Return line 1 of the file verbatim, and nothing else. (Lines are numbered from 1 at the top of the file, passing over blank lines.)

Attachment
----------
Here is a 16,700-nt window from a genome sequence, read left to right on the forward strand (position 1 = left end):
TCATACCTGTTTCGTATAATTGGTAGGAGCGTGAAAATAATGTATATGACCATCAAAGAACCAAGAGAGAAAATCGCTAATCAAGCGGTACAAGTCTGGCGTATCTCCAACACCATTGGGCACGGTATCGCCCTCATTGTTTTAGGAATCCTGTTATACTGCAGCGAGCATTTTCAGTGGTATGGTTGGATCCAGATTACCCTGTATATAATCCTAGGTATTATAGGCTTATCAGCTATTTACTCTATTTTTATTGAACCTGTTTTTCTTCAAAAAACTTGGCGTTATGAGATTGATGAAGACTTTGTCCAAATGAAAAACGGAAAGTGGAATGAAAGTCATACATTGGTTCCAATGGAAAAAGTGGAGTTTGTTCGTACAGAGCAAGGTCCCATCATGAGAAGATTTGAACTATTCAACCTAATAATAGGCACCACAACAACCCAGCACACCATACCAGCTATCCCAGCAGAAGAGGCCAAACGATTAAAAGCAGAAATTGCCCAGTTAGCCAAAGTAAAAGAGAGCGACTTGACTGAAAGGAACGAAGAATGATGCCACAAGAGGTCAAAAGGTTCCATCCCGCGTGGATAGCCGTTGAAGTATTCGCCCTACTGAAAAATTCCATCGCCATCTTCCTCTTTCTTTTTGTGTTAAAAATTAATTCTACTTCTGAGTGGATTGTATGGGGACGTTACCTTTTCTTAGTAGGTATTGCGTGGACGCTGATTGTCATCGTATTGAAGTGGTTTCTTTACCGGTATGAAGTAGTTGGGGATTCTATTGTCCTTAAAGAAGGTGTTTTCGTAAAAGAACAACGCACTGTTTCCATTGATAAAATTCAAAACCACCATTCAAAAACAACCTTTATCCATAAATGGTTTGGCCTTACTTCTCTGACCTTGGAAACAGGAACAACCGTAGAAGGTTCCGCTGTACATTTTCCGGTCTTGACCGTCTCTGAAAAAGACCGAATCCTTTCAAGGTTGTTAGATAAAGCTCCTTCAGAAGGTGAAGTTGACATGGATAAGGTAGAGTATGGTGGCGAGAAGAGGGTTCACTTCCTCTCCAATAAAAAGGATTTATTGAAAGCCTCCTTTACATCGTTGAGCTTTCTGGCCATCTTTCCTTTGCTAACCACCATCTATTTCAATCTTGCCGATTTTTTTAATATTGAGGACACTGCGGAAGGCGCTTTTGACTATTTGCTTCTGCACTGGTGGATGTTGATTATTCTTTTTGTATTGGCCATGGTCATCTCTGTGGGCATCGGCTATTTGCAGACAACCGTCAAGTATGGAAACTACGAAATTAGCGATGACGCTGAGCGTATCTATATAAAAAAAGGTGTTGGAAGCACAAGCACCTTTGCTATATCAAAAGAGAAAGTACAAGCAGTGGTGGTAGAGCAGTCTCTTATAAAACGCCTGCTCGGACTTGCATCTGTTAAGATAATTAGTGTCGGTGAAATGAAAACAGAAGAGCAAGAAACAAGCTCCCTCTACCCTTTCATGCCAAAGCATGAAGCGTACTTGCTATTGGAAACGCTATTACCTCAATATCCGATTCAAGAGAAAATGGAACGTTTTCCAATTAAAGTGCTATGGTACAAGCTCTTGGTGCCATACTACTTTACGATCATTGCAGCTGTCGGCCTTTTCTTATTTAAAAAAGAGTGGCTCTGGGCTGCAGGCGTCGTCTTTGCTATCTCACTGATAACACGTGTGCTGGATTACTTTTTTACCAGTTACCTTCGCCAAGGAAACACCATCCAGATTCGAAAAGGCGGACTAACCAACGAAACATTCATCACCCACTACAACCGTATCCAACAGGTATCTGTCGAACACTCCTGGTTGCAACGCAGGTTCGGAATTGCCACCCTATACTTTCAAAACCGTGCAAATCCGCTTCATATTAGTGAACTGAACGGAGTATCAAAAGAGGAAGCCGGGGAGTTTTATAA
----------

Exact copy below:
Here is a 16,700-nt window from a genome sequence, read left to right on the forward strand (position 1 = left end):